The group eventually finds the house and breaks in, but not before the Satanists complete the ritual: the hooded monks kill them all off so that they may transfer their souls to the children and live forever. The heroes manage to kick in the door, and film ends as all of the children stare at them, all of them now possessed by the Satanic cult.

The lackluster end.


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What. The. Hell.

Now, I don’t want to completely s**t all over this movie because it does have a rather intelligent outlook on what can happen right under our noses without us even realizing it. But what undermines this is that it’s a cliché, really, for all movies that have Satanic themes. The House of the Devil, The Lords of Salem, hell, even The Exorcist for the majority of the first and second acts.

So, because of that, this movie ends up being quite the giraffe turd.

The acting is abysmal, the lines forced from wooden characters like a splinter out of an ingrown toenail. The kids are actually the worst part, and I’m not holding back on them because I’ve seen kids that age give AMAZING performances. Linda Blair was awesome in The Exorcist, and the kids in the original The Amityville Horror with James Brolin were also very good.

The real culprit on this movie, honestly, was the writing. The story just dragged out like Ben Stein giving a lecture on plant reproduction. Watching a mass sea sponge migration would be more entertaining than watching the opening montage of Ben and company on their trip. That and we find out from K.T. that the family is on their way to see her grandmother for her birthday almost two thirds into the film.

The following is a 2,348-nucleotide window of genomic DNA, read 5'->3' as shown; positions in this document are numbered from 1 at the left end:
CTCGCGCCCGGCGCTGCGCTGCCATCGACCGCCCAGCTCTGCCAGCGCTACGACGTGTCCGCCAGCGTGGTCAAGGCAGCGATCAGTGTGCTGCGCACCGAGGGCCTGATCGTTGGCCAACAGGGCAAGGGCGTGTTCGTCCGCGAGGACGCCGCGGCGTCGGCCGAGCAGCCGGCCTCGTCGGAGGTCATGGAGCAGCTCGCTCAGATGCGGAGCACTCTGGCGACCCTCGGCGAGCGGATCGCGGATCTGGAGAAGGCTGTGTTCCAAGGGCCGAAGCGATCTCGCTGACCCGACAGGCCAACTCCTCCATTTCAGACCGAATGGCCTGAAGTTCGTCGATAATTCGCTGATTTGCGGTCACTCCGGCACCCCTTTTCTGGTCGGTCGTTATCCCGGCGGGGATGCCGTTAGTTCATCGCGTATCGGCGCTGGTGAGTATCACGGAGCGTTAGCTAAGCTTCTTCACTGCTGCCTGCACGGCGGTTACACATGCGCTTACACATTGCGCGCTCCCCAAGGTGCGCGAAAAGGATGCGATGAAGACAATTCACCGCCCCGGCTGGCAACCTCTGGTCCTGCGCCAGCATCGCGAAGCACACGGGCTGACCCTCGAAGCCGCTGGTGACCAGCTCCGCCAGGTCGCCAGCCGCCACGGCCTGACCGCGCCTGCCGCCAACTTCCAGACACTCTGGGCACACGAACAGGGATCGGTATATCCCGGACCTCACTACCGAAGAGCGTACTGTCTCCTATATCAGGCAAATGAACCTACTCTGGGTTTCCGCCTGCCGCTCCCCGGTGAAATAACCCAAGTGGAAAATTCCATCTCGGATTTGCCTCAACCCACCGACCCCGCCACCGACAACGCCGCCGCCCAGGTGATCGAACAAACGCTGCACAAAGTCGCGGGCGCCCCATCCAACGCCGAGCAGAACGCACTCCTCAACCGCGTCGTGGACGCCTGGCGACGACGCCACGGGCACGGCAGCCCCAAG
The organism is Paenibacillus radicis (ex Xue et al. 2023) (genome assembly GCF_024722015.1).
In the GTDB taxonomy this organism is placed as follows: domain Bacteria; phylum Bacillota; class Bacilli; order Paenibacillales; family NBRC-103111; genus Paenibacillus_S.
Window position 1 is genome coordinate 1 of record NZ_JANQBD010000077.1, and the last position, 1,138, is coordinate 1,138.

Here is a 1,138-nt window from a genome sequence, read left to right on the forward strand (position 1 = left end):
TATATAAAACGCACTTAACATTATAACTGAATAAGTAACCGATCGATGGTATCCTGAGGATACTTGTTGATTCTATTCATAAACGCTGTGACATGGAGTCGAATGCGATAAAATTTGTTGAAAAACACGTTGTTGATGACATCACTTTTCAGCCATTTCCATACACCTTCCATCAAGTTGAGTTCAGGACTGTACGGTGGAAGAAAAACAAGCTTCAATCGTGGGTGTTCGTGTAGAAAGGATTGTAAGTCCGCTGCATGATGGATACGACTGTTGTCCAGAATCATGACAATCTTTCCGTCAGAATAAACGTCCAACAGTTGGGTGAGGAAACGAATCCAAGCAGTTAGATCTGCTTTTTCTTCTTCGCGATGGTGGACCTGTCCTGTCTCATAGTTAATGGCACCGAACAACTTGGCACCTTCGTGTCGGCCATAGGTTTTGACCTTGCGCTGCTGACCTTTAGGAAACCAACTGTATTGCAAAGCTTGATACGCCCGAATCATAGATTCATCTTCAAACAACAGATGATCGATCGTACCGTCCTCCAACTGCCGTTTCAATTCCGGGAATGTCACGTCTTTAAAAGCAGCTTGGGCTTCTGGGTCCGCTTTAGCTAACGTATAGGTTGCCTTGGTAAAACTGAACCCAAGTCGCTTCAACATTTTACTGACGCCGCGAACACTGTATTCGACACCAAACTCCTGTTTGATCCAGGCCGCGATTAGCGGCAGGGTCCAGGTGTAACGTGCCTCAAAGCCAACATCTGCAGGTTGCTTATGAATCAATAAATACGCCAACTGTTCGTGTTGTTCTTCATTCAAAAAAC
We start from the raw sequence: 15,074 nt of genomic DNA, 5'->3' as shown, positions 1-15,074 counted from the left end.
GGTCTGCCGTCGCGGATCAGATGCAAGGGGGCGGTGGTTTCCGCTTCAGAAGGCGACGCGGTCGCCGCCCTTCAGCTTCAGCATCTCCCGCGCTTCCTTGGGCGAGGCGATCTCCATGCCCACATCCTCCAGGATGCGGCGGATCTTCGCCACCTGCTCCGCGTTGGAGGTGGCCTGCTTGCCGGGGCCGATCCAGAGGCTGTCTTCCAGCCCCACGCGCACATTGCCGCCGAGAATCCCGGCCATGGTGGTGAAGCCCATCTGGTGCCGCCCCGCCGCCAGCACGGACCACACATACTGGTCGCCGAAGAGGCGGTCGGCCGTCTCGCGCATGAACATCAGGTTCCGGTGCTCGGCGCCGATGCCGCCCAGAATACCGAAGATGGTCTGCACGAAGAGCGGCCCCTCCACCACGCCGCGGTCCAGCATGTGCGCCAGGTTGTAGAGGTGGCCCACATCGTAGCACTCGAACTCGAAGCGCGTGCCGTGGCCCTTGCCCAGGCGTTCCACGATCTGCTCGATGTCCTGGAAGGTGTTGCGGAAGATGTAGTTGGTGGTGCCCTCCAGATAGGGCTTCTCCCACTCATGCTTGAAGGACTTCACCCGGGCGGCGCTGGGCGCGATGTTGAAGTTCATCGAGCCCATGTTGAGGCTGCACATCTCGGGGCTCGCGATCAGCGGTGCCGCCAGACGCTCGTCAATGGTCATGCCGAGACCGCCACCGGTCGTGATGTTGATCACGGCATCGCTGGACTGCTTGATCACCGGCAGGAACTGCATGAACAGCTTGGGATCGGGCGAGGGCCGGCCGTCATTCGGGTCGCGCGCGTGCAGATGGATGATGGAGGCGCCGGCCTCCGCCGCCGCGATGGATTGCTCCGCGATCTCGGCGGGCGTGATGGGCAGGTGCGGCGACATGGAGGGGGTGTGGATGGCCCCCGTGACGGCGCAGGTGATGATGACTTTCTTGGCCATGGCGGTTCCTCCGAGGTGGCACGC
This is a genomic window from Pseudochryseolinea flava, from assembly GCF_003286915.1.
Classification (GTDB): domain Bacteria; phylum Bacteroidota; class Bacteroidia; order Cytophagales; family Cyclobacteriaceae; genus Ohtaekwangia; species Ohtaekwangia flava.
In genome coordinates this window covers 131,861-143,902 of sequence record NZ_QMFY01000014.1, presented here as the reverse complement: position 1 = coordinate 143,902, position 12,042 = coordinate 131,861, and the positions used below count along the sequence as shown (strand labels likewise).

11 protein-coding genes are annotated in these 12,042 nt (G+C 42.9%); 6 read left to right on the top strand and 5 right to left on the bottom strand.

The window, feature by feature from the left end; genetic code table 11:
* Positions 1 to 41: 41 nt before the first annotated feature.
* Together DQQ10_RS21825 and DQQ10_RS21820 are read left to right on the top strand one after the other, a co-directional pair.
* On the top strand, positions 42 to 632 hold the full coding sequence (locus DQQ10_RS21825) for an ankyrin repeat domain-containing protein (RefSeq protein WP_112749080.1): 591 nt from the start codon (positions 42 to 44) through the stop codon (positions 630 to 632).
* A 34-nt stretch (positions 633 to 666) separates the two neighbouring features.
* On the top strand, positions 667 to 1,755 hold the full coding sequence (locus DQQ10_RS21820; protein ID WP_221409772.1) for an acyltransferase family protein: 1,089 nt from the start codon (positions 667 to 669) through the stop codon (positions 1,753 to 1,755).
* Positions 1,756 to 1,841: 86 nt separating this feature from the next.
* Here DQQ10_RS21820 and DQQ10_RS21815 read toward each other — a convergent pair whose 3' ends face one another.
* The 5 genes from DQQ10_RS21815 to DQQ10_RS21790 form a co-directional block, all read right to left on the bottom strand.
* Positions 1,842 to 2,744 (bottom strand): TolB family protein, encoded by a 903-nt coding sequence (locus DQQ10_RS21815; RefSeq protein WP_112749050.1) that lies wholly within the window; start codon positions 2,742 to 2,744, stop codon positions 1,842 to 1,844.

So, by that rationale, we’re supposed to believe that they happened across this little town out of nowhere because, in all the times they’ve visited Granny Dearest, they’ve NEVER noticed a little town in the middle of nowhere?

“But maybe they’ve been estranged.”

Then tell me that.

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Also, the ending, frankly, is lackluster and really has no shock value whatsoever. In fact, it pretty much turns this pile of crap into a “day-in-the-life-of” film. The bad guys win. Hey, I get it. Trying to be “edgy” because we want the good guys to win. “Let’s shock the audience!”

Wanna shock me? Show me a world where a man can avoid back hair.

Then again, would the good guys winning have made a great ending to this film? Not likely. Really, not any more likely than Scarlett Johansson showing up at my house to go out to the pub with me.

(Checks doorstep.)


“How would you have done it then, Fail-Flix?”


Why not a little of both? Why not have the heroes burst in and win the fight against the Satanists, but not before things went slightly south. Which children got possessed? Which came out okay? Leave us asking THAT question. Not “Oh well, guess all the kids are screwed.” Did K.T. make it? Is she acting weird because she’s possessed or just traumatized? Some of the kids are alright-alright-alright, but which ones?

Give me some mystery, damn it.

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I’m gonna go ahead and give this one 5 Piles of S**t. The only thing that saves it from the one last pile of fecal fun is that the audio and visuals were not bad for the day and age. Great effects, great camerawork, and top-notch audio on a low-budget film. Otherwise, leave it to rot.

decadd7edb6b1014ca0cb7a1afcb8ea3to the 5th power


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This entry was posted on October 13, 2016 by in Classic Fails, creepy kids, Dark, killer toys, Supernatural Silliness and tagged .